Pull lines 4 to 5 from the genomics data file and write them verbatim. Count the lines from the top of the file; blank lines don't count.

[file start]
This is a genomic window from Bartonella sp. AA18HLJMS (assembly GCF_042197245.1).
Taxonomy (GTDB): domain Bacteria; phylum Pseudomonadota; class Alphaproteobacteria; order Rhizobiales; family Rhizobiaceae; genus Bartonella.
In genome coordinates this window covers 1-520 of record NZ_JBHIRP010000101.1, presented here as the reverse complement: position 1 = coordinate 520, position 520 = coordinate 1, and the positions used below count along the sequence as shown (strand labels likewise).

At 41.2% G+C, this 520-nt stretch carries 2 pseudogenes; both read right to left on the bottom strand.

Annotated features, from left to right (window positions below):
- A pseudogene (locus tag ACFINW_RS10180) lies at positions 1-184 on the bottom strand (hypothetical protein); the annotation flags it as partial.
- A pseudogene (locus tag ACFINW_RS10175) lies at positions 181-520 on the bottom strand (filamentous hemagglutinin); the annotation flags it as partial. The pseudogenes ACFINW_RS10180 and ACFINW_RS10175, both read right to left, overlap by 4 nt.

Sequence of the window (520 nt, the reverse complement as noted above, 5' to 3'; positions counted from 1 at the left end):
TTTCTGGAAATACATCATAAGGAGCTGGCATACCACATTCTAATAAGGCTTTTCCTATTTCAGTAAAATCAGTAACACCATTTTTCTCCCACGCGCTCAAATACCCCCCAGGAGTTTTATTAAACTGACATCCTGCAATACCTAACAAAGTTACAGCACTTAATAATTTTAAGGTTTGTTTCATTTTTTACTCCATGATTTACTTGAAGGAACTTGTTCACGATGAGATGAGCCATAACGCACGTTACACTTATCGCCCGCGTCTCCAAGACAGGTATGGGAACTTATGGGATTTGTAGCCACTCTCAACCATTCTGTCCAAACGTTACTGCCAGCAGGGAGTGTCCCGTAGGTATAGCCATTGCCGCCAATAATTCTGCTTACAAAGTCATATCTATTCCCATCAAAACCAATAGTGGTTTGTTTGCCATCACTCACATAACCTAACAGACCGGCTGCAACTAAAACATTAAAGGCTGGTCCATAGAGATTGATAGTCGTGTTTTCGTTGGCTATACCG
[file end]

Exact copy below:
At 41.2% G+C, this 520-nt stretch carries 2 pseudogenes; both read right to left on the bottom strand.

Annotated features, from left to right (window positions below):